Re: GotW #88: Is it safe to const_cast a reference to a temporary?

James Kanze <>
Sun, 3 Feb 2008 10:34:17 -0800 (PST)
On Feb 3, 3:55 pm, "Alf P. Steinbach" <> wrote:

* James Kanze:

On Feb 2, 10:37 pm, "Alf P. Steinbach" <> wrote:

* Niels Dekker - no return address:

Herb Sutter wrote a new Guru-of-the-Week column last month, GotW #88,
about binding a temporary object to a reference-to-const. Now if this=

temporary isn't const, is it safe to const_cast the reference?

#include <string>
#include <cassert>
using std::string;

  string f() { return "abc"; }

  void h() {
    const string& s1 = f();
    const string& s2 = s1;
    const_cast<string&>(s1) = "new value!"; // Safe?

Not in standard C++, although it might be safe with a
particular compiler.

This has always been my believe as well, and I'm almost sure
that I once read somewhere in the standard something to the
effect that any attempt to modify a temporary (e.g. by such
tricks) was undefined behavior. The last time I looked for it,
however, I couldn't find it. So could you tell me where in the
standard this is forbidden.

Yes. With respect to the 1998 standard there are two rules
involved: first, a rule saying that modifying a (we must
presume "original" is meant) const object incurs Undefined
Behavior, =A77.1.5.1/4, and second, a rule that that the
reference can be, at the implementation's discretion, a
reference to an original const object (a new const temporary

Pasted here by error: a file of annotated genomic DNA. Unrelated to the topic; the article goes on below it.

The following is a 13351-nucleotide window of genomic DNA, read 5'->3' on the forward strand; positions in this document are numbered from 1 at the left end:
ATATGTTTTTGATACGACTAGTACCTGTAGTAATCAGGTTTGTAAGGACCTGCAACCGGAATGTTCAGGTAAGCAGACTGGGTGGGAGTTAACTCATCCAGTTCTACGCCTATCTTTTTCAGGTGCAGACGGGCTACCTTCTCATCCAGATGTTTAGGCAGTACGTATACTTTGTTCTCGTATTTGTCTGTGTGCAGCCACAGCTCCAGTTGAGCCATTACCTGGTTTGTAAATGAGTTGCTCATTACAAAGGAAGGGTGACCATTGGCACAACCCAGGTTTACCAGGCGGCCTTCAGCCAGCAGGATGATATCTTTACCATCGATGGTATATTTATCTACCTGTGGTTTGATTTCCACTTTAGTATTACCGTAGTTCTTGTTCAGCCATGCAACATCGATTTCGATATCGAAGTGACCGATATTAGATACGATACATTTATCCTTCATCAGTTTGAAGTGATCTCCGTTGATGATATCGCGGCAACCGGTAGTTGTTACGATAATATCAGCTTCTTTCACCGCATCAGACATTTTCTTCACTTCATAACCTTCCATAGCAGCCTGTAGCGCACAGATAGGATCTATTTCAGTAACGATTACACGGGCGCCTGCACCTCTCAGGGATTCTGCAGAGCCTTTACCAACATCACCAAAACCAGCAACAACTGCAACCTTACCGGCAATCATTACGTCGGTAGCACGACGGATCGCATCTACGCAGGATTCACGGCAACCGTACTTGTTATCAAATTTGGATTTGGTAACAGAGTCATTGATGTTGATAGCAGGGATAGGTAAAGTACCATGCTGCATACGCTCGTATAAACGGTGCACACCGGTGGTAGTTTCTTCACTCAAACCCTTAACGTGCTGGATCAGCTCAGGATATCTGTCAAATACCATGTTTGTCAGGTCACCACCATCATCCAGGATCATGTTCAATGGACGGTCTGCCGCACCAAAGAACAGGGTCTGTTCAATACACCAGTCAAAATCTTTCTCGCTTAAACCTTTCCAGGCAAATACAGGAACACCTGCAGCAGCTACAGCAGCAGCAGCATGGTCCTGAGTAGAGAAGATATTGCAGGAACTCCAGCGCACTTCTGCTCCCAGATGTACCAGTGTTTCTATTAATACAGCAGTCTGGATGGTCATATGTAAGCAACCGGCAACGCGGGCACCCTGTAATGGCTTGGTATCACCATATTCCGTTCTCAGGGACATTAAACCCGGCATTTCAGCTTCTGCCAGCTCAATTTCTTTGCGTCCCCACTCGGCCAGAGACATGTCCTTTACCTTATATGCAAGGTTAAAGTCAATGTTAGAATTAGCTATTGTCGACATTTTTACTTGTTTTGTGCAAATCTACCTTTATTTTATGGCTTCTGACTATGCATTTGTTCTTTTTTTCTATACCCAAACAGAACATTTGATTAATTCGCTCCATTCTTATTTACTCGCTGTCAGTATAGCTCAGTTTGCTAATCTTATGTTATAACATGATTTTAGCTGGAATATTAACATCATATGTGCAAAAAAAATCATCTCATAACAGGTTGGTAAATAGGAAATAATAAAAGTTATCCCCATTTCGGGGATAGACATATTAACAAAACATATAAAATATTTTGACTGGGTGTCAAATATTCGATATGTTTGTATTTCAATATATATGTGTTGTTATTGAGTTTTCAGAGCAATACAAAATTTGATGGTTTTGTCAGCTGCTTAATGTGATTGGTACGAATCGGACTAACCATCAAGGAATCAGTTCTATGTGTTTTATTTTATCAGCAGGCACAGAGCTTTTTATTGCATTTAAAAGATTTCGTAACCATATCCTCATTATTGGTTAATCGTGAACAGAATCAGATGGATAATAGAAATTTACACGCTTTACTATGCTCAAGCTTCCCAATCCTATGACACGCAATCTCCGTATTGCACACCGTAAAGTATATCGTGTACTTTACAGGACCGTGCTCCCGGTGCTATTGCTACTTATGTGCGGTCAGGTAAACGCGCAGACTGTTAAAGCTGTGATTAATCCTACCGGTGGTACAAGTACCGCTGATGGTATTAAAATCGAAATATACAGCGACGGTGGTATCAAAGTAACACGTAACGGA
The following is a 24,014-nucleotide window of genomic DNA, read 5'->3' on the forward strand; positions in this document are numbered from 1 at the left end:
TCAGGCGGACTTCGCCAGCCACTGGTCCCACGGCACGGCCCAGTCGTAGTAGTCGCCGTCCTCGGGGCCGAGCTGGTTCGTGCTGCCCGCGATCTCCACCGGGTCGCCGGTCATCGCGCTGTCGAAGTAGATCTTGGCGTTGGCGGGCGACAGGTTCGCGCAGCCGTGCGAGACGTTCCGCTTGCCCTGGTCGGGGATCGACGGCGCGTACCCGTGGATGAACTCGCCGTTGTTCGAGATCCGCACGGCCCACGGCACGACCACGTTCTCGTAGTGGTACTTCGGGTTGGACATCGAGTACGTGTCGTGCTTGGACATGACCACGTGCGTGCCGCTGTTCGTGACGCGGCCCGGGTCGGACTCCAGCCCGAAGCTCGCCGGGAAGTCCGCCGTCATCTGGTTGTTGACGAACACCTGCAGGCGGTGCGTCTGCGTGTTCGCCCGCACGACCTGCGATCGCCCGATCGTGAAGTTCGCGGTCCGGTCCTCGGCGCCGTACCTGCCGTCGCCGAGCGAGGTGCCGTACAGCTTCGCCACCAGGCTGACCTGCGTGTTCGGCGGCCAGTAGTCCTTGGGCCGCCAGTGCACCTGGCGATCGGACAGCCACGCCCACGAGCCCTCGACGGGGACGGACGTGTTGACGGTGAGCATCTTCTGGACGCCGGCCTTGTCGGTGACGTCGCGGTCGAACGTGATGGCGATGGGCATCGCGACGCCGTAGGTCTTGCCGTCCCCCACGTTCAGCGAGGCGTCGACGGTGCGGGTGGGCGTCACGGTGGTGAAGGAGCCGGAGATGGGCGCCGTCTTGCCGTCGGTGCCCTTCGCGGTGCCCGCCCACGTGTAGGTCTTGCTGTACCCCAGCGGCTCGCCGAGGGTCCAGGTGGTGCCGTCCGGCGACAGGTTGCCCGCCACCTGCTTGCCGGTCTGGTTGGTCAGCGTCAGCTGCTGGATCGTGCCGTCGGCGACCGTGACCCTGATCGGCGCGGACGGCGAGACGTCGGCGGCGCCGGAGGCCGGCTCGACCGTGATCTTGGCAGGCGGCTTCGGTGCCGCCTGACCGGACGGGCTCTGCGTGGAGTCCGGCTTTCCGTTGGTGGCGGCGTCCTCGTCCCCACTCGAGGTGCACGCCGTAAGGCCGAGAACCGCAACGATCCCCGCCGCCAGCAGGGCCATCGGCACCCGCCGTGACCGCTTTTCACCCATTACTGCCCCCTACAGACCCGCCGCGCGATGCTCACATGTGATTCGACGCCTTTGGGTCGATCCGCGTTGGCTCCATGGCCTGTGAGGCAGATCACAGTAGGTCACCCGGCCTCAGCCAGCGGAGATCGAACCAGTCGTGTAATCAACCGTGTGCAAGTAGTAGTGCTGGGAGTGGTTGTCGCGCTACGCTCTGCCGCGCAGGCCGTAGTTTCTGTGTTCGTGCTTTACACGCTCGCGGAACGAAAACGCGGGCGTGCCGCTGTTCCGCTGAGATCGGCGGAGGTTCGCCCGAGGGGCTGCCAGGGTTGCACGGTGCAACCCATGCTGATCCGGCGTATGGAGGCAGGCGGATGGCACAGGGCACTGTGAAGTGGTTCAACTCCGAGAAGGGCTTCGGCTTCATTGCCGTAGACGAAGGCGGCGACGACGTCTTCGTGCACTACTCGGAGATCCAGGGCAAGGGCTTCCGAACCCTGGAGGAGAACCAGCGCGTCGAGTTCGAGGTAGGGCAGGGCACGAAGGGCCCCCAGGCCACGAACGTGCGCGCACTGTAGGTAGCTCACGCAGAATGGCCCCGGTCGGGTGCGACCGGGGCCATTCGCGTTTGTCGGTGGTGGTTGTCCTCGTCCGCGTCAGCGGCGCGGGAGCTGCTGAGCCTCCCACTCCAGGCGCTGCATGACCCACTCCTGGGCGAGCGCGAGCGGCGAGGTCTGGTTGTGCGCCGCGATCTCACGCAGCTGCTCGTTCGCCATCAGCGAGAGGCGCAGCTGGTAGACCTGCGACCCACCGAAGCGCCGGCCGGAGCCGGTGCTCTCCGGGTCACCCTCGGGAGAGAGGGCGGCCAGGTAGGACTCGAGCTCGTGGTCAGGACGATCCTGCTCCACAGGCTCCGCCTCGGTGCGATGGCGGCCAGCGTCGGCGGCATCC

that is copy constructed from the initializer), =A78.5.3/5.

I don't see where "orignal" is relevant. This rule concerns the
object itself, and not the type of expression used to refer to
it. In the sample code above, none of the objects are const.
That is, IMHO, the crux of the problem. (And I very definitely
remember reading somewhere that attempting to modify an
rvalue---or maybe it was only an rvalue of non-class type---was
undefined behavior, regardless of the const.)

There is a problem with this, and that is that the relevant part of
=A78.5.3/5, at least as I interpret is, is also the culprit responsible
for requiring a copy constructor when passing an rvalue of class type to
T const& argument, and as I recall it has therefore been changed the
C++0x draft. Checking...

Yep, in the n2315 draft (I don't have the latest) it has been changed,
and the reference bound directly, no implementation discretion -- and
I gather that that otherwise desirable change may just open the door for
code such as above, in C++0x... And hm, what about std::auto_ptr. :-(

It's tricky, because you are
allowed to call a non-const function on a temporary, and the
assignment operator of std::string is a non-const function.

I don't think that's relevant. I think you perhaps were thinking of
only direct binding of the reference, as in the C++0x draft, and that
what you point out here would indicate that the temporary returned by
the function is not really const. And it isn't, but the temporary the
reference is bound to per the C++ 1998 standard, can be original const
(if a copy is made it is required to be original const).

No. I'm thinking of the object itself. The temporary, and not
the reference. The const in the reference doesn't affect the
const-ness of the temporary. For example:
    int i = 43 ;
    int const& ri = i ;
    const_cast< int& >( ri ) = 0 ;
is perfectly defined and legal. (Which, of course, doesn't say
that it's good code.)

In the original code, the function returns a non-const object.
Something like:
    f() = "whatever" ;
is perfectly legal (although not very useful). So is:
    std::string s( "abc" ) ;
    std::string const& rs = s ;
    static_cast< std::string& >( rs ) = "whatever" ;
The original code looks very much like a combination of these
two cases, and in the absense of some special rule, is clearly
legal and well defined.

There are really two separate questions: what about: